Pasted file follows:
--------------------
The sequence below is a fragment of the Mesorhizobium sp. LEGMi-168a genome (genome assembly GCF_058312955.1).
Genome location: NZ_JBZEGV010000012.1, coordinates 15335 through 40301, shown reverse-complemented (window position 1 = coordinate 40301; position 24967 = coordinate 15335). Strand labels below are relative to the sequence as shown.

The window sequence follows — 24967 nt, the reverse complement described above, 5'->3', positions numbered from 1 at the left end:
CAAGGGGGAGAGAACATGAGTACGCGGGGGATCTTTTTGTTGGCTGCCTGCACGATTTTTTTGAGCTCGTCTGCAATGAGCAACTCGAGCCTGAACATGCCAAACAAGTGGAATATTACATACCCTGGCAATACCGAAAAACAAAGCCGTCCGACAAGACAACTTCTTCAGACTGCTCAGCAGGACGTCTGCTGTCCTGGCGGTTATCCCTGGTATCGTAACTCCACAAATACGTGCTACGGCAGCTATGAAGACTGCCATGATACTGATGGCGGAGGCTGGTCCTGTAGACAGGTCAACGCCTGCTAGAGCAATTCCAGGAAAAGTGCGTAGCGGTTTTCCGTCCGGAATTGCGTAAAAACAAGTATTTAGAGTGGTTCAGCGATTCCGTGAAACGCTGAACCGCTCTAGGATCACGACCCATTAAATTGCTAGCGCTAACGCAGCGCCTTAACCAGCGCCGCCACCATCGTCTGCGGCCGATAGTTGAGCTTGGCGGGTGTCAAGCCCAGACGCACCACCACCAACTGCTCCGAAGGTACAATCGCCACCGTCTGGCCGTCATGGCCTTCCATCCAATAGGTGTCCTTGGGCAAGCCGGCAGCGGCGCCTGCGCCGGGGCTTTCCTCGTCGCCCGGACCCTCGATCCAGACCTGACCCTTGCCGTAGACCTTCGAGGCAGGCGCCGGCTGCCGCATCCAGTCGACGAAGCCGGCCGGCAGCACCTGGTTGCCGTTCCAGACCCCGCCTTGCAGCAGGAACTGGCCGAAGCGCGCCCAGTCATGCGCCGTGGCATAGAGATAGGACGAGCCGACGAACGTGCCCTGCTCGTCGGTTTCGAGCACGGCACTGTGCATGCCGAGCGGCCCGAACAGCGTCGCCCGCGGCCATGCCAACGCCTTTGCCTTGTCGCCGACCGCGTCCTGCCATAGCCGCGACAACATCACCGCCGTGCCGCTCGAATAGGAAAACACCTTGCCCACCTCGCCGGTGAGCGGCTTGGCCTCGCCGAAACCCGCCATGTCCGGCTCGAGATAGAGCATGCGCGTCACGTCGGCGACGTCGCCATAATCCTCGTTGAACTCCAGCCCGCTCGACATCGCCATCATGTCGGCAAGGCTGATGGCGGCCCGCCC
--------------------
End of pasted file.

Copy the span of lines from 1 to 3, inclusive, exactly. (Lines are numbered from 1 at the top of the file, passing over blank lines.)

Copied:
The sequence below is a fragment of the Mesorhizobium sp. LEGMi-168a genome (genome assembly GCF_058312955.1).
Genome location: NZ_JBZEGV010000012.1, coordinates 15335 through 40301, shown reverse-complemented (window position 1 = coordinate 40301; position 24967 = coordinate 15335). Strand labels below are relative to the sequence as shown.

The window sequence follows — 24967 nt, the reverse complement described above, 5'->3', positions numbered from 1 at the left end: